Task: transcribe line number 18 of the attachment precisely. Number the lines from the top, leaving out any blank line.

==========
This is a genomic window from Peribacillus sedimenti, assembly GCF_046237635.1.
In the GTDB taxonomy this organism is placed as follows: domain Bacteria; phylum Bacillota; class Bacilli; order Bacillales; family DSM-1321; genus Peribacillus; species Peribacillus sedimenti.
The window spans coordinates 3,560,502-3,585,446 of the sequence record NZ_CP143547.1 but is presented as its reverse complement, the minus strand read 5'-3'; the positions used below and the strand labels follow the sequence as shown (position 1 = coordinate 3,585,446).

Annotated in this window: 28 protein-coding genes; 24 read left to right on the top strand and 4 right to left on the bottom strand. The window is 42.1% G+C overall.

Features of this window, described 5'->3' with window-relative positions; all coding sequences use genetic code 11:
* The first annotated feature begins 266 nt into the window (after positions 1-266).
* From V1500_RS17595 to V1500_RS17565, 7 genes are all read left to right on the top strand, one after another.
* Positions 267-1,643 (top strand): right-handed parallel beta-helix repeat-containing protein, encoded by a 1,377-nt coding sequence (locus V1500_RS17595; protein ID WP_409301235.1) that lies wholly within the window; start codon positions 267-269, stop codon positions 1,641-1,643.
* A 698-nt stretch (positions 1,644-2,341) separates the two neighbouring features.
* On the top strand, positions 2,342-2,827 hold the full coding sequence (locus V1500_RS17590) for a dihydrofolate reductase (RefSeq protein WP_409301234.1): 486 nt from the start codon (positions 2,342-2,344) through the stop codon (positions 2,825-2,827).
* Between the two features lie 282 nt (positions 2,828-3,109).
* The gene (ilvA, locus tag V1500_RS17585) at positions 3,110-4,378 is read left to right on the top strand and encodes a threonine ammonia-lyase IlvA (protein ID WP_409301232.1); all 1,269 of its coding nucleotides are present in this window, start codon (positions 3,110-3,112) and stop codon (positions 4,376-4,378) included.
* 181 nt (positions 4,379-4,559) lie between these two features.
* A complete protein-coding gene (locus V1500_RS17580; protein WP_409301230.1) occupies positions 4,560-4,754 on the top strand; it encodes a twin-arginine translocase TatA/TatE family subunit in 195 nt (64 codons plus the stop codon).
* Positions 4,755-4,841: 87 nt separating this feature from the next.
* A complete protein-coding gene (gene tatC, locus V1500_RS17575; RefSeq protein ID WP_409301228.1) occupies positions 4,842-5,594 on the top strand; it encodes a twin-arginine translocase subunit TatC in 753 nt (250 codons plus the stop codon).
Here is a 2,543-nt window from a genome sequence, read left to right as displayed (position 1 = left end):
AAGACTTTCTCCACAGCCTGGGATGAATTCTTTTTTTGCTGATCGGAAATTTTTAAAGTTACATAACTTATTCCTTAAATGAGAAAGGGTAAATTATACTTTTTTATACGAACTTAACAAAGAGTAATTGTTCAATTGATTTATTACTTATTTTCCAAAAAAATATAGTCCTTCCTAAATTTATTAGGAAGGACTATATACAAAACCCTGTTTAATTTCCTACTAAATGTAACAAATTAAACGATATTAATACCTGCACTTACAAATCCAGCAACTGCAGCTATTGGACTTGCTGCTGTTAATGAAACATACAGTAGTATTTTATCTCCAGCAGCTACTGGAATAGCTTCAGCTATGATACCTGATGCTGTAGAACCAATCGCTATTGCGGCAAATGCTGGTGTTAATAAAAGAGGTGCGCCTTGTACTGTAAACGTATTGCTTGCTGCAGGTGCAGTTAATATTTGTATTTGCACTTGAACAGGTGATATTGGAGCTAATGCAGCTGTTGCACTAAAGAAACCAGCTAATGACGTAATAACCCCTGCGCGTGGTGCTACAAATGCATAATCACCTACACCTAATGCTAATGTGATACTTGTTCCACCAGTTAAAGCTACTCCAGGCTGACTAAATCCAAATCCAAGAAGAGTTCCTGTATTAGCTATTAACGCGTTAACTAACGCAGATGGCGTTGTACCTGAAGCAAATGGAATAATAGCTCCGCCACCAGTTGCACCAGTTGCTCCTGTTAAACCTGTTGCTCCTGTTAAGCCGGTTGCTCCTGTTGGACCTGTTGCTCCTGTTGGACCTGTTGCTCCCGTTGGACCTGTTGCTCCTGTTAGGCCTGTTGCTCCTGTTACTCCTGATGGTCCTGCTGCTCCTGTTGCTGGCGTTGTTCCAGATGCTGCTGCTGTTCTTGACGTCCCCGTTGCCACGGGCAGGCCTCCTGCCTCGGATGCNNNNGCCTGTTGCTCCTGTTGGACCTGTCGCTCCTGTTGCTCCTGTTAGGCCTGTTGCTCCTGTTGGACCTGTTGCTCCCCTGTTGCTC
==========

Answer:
AAGACTTTCTCCACAGCCTGGGATGAATTCTTTTTTTGCTGATCGGAAATTTTTAAAGTTACATAACTTATTCCTTAAATGAGAAAGGGTAAATTATACTTTTTTATACGAACTTAACAAAGAGTAATTGTTCAATTGATTTATTACTTATTTTCCAAAAAAATATAGTCCTTCCTAAATTTATTAGGAAGGACTATATACAAAACCCTGTTTAATTTCCTACTAAATGTAACAAATTAAACGATATTAATACCTGCACTTACAAATCCAGCAACTGCAGCTATTGGACTTGCTGCTGTTAATGAAACATACAGTAGTATTTTATCTCCAGCAGCTACTGGAATAGCTTCAGCTATGATACCTGATGCTGTAGAACCAATCGCTATTGCGGCAAATGCTGGTGTTAATAAAAGAGGTGCGCCTTGTACTGTAAACGTATTGCTTGCTGCAGGTGCAGTTAATATTTGTATTTGCACTTGAACAGGTGATATTGGAGCTAATGCAGCTGTTGCACTAAAGAAACCAGCTAATGACGTAATAACCCCTGCGCGTGGTGCTACAAATGCATAATCACCTACACCTAATGCTAATGTGATACTTGTTCCACCAGTTAAAGCTACTCCAGGCTGACTAAATCCAAATCCAAGAAGAGTTCCTGTATTAGCTATTAACGCGTTAACTAACGCAGATGGCGTTGTACCTGAAGCAAATGGAATAATAGCTCCGCCACCAGTTGCACCAGTTGCTCCTGTTAAACCTGTTGCTCCTGTTAAGCCGGTTGCTCCTGTTGGACCTGTTGCTCCTGTTGGACCTGTTGCTCCCGTTGGACCTGTTGCTCCTGTTAGGCCTGTTGCTCCTGTTACTCCTGATGGTCCTGCTGCTCCTGTTGCTGGCGTTGTTCCAGATGCTGCTGCTGTTCTTGACGTCCCCGTTGCCACGGGCAGGCCTCCTGCCTCGGATGCNNNNGCCTGTTGCTCCTGTTGGACCTGTCGCTCCTGTTGCTCCTGTTAGGCCTGTTGCTCCTGTTGGACCTGTTGCTCCCCTGTTGCTC